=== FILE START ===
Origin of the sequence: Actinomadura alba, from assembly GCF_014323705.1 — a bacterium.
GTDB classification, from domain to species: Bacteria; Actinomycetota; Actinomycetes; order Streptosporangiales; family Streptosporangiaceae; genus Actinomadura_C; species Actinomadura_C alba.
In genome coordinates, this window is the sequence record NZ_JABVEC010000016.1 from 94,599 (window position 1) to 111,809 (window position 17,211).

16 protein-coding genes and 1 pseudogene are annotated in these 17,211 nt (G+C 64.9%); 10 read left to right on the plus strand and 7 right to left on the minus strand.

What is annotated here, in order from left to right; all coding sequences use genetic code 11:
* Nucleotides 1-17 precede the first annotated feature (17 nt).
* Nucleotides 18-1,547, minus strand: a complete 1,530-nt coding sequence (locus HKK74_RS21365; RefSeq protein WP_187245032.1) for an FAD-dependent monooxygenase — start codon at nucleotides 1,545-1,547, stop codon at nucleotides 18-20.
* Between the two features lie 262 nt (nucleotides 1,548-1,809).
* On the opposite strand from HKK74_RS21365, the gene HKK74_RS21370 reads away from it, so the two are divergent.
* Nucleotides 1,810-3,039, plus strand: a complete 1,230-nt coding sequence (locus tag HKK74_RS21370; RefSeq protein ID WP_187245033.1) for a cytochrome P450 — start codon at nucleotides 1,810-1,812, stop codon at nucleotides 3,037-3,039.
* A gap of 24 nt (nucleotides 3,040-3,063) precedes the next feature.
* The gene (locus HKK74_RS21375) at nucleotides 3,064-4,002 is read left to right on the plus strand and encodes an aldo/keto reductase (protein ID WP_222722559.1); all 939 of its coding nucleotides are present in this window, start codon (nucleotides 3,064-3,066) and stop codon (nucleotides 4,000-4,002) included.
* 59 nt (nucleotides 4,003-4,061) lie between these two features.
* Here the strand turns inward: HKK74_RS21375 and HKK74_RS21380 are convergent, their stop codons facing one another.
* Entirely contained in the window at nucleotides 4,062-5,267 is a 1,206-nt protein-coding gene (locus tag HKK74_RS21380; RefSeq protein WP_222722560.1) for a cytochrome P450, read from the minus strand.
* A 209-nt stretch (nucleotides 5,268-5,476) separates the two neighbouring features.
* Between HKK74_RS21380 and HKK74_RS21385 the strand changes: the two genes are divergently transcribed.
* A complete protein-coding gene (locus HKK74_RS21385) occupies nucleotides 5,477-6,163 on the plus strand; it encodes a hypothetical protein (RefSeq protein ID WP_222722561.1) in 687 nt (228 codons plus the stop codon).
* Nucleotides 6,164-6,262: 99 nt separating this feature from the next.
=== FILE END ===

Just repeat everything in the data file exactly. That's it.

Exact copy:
Origin of the sequence: Actinomadura alba, from assembly GCF_014323705.1 — a bacterium.
GTDB classification, from domain to species: Bacteria; Actinomycetota; Actinomycetes; order Streptosporangiales; family Streptosporangiaceae; genus Actinomadura_C; species Actinomadura_C alba.
In genome coordinates, this window is the sequence record NZ_JABVEC010000016.1 from 94,599 (window position 1) to 111,809 (window position 17,211).

16 protein-coding genes and 1 pseudogene are annotated in these 17,211 nt (G+C 64.9%); 10 read left to right on the plus strand and 7 right to left on the minus strand.

What is annotated here, in order from left to right; all coding sequences use genetic code 11:
* Nucleotides 1-17 precede the first annotated feature (17 nt).
* Nucleotides 18-1,547, minus strand: a complete 1,530-nt coding sequence (locus HKK74_RS21365; RefSeq protein WP_187245032.1) for an FAD-dependent monooxygenase — start codon at nucleotides 1,545-1,547, stop codon at nucleotides 18-20.
* Between the two features lie 262 nt (nucleotides 1,548-1,809).
* On the opposite strand from HKK74_RS21365, the gene HKK74_RS21370 reads away from it, so the two are divergent.
* Nucleotides 1,810-3,039, plus strand: a complete 1,230-nt coding sequence (locus tag HKK74_RS21370; RefSeq protein ID WP_187245033.1) for a cytochrome P450 — start codon at nucleotides 1,810-1,812, stop codon at nucleotides 3,037-3,039.
* A gap of 24 nt (nucleotides 3,040-3,063) precedes the next feature.
* The gene (locus HKK74_RS21375) at nucleotides 3,064-4,002 is read left to right on the plus strand and encodes an aldo/keto reductase (protein ID WP_222722559.1); all 939 of its coding nucleotides are present in this window, start codon (nucleotides 3,064-3,066) and stop codon (nucleotides 4,000-4,002) included.
* 59 nt (nucleotides 4,003-4,061) lie between these two features.
* Here the strand turns inward: HKK74_RS21375 and HKK74_RS21380 are convergent, their stop codons facing one another.
* Entirely contained in the window at nucleotides 4,062-5,267 is a 1,206-nt protein-coding gene (locus tag HKK74_RS21380; RefSeq protein WP_222722560.1) for a cytochrome P450, read from the minus strand.
* A 209-nt stretch (nucleotides 5,268-5,476) separates the two neighbouring features.
* Between HKK74_RS21380 and HKK74_RS21385 the strand changes: the two genes are divergently transcribed.
* A complete protein-coding gene (locus HKK74_RS21385) occupies nucleotides 5,477-6,163 on the plus strand; it encodes a hypothetical protein (RefSeq protein ID WP_222722561.1) in 687 nt (228 codons plus the stop codon).
* Nucleotides 6,164-6,262: 99 nt separating this feature from the next.